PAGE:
Poseidon wants to build a nearly identical desal plant in Carlsbad in San Diego County.

The proposed taxpayer-funded subsidy, says the letter, which was written June 23 and obtained by the Voice, would help MWDOC’s agencies to “defray” the high cost of desalinated water—which is generally two to four times higher than other sources.

The subsidy would go through MWDOC’s agencies which would in turn pay it directly to Poseidon over 25 years at $14 million per year in return for water delivered.

Largely funded by taxpayers outside of Orange County who won’t use the water, the subsidy would artificially lower the cost of Poseidon’s desalinated water, which would still probably not be competitive with the cost of water from other sources, including imported water. Desal advocates say that technological improvements for desalination and rising costs of imported water will cause prices to crisscross in the near future, but those improvements show no signs of arriving soon, if ever.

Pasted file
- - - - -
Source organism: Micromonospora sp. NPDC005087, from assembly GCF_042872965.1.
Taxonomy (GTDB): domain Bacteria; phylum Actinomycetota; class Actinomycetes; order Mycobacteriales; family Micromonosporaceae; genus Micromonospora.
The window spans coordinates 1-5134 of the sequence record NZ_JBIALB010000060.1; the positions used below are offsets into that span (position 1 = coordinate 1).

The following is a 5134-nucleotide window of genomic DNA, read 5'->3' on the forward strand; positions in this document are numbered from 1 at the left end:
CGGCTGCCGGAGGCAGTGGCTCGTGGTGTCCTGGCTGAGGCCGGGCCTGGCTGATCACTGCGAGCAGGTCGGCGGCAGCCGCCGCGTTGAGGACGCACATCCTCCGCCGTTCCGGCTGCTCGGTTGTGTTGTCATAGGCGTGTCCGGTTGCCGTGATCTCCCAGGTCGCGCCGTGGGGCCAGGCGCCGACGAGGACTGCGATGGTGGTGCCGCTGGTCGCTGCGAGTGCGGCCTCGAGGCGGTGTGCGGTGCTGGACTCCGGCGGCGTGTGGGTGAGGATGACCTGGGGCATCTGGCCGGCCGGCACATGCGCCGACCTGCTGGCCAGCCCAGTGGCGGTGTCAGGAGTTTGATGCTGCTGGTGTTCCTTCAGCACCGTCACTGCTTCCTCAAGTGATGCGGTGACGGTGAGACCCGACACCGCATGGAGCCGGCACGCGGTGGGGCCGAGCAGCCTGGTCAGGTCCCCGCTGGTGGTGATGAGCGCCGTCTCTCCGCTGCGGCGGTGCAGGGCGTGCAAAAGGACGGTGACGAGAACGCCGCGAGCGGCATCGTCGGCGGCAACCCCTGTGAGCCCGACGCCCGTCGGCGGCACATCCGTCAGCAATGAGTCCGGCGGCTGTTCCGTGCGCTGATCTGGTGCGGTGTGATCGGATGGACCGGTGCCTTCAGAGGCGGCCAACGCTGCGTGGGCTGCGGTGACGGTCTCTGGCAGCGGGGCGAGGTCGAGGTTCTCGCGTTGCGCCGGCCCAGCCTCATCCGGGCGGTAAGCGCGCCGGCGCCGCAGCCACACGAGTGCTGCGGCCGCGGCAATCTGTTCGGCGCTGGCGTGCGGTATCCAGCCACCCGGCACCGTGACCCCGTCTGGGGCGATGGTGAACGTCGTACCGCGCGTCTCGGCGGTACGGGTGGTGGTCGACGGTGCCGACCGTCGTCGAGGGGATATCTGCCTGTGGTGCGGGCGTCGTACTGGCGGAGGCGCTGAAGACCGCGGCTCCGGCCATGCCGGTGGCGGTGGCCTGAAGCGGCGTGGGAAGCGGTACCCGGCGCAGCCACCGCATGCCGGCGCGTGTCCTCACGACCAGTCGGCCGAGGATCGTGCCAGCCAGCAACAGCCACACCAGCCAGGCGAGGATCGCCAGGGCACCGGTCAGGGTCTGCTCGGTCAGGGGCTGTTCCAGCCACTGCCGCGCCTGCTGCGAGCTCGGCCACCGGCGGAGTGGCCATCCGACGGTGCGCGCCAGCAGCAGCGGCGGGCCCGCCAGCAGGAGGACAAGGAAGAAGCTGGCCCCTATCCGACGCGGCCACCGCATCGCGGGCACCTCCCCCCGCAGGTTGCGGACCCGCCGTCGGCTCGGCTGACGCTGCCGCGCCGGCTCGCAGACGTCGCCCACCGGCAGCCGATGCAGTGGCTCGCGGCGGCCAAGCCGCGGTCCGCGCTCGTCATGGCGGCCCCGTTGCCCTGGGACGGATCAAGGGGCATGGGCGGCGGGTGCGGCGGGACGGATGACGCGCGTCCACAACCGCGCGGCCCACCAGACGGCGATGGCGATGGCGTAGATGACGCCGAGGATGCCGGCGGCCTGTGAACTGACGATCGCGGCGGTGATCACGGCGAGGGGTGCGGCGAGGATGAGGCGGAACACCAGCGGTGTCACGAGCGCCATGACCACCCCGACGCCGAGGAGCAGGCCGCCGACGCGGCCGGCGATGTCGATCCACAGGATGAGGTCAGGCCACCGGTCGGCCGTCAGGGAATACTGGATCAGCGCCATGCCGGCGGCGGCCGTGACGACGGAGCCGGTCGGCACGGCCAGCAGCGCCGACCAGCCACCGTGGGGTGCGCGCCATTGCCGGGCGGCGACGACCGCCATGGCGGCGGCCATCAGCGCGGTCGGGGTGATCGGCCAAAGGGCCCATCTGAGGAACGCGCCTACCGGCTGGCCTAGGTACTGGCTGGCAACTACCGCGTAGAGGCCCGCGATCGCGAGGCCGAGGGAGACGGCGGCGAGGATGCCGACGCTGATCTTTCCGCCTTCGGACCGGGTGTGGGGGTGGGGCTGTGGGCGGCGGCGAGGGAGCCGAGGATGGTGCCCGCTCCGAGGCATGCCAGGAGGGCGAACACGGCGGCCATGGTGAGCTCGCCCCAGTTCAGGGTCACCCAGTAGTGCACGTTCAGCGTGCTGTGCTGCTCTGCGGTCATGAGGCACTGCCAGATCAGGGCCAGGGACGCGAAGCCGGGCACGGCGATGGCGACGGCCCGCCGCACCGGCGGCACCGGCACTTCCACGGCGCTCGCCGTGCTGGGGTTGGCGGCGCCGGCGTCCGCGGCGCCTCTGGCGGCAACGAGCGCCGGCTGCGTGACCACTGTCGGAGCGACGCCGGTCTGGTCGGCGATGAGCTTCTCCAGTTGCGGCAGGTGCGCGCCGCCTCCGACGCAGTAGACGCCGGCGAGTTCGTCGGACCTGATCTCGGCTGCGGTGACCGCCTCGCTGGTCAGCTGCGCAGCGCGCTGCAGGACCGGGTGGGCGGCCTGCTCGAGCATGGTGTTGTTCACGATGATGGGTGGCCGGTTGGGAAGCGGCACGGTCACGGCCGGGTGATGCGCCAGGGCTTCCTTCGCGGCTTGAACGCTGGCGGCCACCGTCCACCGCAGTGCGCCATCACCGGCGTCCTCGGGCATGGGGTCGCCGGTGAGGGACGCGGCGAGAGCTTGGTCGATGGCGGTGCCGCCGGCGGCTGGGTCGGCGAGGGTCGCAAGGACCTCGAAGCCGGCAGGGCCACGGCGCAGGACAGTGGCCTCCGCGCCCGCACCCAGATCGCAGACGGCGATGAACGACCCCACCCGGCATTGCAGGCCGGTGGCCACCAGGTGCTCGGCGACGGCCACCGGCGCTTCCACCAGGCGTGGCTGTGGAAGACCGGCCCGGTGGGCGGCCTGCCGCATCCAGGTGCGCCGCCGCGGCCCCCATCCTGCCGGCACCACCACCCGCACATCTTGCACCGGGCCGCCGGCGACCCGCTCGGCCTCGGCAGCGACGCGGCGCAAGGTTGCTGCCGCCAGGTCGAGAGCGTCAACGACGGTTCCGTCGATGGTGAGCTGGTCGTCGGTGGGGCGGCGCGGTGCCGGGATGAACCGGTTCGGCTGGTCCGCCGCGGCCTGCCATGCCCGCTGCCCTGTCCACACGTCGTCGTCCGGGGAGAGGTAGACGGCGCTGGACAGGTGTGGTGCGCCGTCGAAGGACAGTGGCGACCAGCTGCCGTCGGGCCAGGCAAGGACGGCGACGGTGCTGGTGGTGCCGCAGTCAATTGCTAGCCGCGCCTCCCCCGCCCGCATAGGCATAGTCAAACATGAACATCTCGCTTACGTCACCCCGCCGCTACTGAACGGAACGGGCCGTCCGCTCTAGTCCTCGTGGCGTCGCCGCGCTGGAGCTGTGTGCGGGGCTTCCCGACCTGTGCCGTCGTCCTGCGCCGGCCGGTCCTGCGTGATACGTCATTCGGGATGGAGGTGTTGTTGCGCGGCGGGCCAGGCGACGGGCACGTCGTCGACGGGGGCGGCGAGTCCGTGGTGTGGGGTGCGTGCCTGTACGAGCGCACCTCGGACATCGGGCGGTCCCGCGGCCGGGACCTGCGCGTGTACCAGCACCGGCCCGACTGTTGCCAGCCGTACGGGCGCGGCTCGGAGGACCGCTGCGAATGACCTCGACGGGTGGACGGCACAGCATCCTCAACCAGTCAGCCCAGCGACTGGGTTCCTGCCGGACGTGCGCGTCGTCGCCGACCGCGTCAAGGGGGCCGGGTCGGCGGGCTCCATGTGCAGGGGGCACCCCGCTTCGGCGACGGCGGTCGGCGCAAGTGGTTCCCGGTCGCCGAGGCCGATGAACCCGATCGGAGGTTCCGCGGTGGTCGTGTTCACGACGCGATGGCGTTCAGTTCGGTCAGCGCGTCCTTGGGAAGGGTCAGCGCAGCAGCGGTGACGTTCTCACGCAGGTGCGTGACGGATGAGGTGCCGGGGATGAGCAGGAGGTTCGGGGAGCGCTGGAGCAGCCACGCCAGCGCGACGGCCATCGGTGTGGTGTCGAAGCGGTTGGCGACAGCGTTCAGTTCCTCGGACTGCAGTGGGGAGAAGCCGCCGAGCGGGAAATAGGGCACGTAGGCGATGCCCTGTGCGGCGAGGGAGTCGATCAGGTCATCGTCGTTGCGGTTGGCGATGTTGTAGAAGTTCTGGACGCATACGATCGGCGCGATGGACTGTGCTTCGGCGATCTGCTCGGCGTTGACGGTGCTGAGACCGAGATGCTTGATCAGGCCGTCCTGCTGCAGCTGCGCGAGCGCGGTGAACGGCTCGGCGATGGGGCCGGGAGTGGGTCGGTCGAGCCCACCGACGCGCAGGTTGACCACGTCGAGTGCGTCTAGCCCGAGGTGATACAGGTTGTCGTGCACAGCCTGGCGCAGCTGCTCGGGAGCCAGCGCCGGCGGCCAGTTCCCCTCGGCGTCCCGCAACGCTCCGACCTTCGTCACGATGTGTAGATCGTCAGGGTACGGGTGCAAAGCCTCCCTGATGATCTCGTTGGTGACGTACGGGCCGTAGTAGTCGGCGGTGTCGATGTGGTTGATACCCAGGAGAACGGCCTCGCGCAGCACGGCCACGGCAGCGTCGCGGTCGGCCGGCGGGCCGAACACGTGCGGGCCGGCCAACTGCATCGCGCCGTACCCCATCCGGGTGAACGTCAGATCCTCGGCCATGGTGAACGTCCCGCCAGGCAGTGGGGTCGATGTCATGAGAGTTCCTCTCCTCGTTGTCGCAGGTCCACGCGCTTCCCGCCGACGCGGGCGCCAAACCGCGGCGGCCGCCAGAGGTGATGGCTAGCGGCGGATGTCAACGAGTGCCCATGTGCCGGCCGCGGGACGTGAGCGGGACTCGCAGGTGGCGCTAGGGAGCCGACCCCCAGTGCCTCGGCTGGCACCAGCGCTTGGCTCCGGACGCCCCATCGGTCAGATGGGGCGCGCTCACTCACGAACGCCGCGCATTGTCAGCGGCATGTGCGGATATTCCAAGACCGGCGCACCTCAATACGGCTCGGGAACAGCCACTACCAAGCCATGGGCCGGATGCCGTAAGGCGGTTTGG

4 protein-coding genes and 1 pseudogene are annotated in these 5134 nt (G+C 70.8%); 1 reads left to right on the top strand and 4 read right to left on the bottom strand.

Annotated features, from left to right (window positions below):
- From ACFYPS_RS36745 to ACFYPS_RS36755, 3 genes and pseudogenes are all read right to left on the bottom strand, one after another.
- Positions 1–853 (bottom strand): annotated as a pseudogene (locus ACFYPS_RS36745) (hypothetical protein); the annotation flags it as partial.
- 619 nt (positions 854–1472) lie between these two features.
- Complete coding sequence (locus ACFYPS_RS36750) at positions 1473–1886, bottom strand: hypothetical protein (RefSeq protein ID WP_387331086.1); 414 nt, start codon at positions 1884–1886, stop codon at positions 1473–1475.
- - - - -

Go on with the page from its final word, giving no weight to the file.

A pro-industry report published in 2004 by the federal government concluded that the invention of cost effective desal technology would require a huge influx of government subsidies to fund the research and development that the industry is lax in doing itself. Even then, it would take over 20 years to make seawater desal competitive, the report estimated.

Without huge public subsidies, Poseidon cannot attract the private investors and get permission to pass tax free bonds also needed to finance the construction of its Huntington Beach plant. To the point, without subsidies—and based on past experience $350 million would not be nearly enough—Poseidon’s HB plant will be out of business.

That is exactly the scenario that played out last year for Poseidon’s proposed desalination plant at Carlsbad in San Diego County. It would be nearly identical in size and type and has received all of the necessary permits but stalled due to lack of financing and increased cost projections for the price of its water.